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September 1991, Vol. 114, No. 9
Federal Employees' Compensation Act
Sound medical evidence: key to FECA claims
Herbert A. Doyle, Jr.
The 75th anniversary of the Federal Employees' Compensation Act (FECA) provides an opportunity to discuss the role of detailed medical evidence in the adjudication of claims. This article examines the medical information the Office of Workers' Compensation Programs (hereinafter referred to as the Office.), the Department of Labor agency responsible for administering FECA, requires to determine that an injury or illness is work-related and thus qualifies the claimant for Federal compensation benefits.
Although there are no statistical data on the role of medical evidence in the adjudication of claims, persons who are experienced with such claims will undoubtedly agree that benefits are denied more because of a lack of proper medical evidence than for any other reason. Claimants must provide medical proof that they qualify for benefits. When the injury or illness is not obvious, a definitive medical statement from an appropriate physician containing the physician's opinion and supporting medical rationale is mandatory.
As in other workers' compensation laws, medical evidence is an essential part of claims filed under FECA, assuming that Office examiners have determined that the injured, ill, or deceased employee is covered by FECA; the claim was filed within FECA's time limitations; and the incidents or factors described as the basis of the claim are work-related.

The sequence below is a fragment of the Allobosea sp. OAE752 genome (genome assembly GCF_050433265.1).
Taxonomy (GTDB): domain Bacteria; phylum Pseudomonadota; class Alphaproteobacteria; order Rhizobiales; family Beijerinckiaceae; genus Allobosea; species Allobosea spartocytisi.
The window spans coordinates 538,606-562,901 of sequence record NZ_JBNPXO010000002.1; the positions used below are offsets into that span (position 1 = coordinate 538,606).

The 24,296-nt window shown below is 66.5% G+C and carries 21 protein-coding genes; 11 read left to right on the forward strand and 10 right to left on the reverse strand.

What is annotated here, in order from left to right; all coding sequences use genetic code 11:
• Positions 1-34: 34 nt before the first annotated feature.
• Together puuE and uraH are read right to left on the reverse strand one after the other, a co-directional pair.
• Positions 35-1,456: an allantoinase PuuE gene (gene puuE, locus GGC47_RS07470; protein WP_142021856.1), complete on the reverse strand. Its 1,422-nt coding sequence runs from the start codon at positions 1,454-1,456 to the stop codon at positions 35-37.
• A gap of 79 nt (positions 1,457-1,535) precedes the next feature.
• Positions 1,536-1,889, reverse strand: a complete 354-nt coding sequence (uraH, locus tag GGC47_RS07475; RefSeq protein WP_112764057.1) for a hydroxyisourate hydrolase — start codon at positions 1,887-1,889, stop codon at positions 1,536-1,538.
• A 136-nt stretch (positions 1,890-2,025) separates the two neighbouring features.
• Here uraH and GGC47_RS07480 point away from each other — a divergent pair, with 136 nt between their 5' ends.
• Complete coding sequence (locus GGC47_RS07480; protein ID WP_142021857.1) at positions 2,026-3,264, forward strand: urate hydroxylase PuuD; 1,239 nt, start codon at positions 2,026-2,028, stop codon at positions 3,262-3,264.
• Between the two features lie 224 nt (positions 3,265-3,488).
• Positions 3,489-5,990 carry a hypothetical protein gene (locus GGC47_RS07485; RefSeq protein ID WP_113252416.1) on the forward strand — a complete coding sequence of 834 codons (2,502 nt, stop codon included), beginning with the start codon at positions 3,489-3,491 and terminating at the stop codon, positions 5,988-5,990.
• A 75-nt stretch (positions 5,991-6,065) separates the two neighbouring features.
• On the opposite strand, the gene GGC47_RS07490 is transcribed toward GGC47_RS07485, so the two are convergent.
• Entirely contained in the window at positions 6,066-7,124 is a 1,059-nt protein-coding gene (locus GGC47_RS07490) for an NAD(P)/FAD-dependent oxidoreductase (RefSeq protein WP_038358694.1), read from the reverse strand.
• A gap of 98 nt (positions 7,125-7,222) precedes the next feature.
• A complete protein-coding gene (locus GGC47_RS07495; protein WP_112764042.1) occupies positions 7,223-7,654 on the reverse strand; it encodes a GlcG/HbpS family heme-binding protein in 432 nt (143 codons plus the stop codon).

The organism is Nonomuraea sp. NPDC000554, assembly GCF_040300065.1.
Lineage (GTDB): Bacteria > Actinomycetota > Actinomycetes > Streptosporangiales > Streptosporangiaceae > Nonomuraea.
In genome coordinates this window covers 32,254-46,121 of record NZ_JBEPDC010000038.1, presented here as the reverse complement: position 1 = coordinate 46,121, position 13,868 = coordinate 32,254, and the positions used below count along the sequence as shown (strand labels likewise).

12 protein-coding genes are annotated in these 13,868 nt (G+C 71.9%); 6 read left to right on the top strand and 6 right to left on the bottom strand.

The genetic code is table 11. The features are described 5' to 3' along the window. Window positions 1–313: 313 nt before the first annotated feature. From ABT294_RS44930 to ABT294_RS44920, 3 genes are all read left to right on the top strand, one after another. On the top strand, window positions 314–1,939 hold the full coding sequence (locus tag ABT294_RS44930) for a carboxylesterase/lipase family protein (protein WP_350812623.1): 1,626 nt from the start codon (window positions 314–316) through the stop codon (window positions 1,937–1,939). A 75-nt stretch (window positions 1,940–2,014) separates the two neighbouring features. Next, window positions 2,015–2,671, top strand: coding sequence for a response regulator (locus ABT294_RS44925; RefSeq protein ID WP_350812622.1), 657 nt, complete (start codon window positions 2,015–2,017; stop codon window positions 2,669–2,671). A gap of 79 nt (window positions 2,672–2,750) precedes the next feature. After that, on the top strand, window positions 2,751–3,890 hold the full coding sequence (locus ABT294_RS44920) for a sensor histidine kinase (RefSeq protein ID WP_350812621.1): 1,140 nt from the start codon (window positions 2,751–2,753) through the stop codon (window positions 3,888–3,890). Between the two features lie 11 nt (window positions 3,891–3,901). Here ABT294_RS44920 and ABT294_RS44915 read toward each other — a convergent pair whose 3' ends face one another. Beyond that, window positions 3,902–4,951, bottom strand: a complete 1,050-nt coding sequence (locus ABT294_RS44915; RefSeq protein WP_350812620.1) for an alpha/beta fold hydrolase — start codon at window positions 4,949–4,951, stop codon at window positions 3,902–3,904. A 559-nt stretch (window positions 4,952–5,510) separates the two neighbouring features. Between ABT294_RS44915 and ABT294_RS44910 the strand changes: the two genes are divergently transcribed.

First, the claimant must prove that an injury has occurred or a medical condition has manifested itself. A medical report from a qualified physician showing a clear and conclusive diagnosis is necessary.
Second, the claimant must prove that the medical condition was caused by a work incident (history of injury) or factors of employment (conditions of employment). Cause, as used in FECA, includes direct cause, aggravation, acceleration (hastening), or precipitation. Hence, a physician's report must show that a causal relationship exists between the medical condition and the work incident or factors of employment.
This excerpt is from an article published in the September 1991 issue of the Monthly Labor Review. The full text of the article is available in Adobe Acrobat's Portable Document Format (PDF). See How to view a PDF file for more information.
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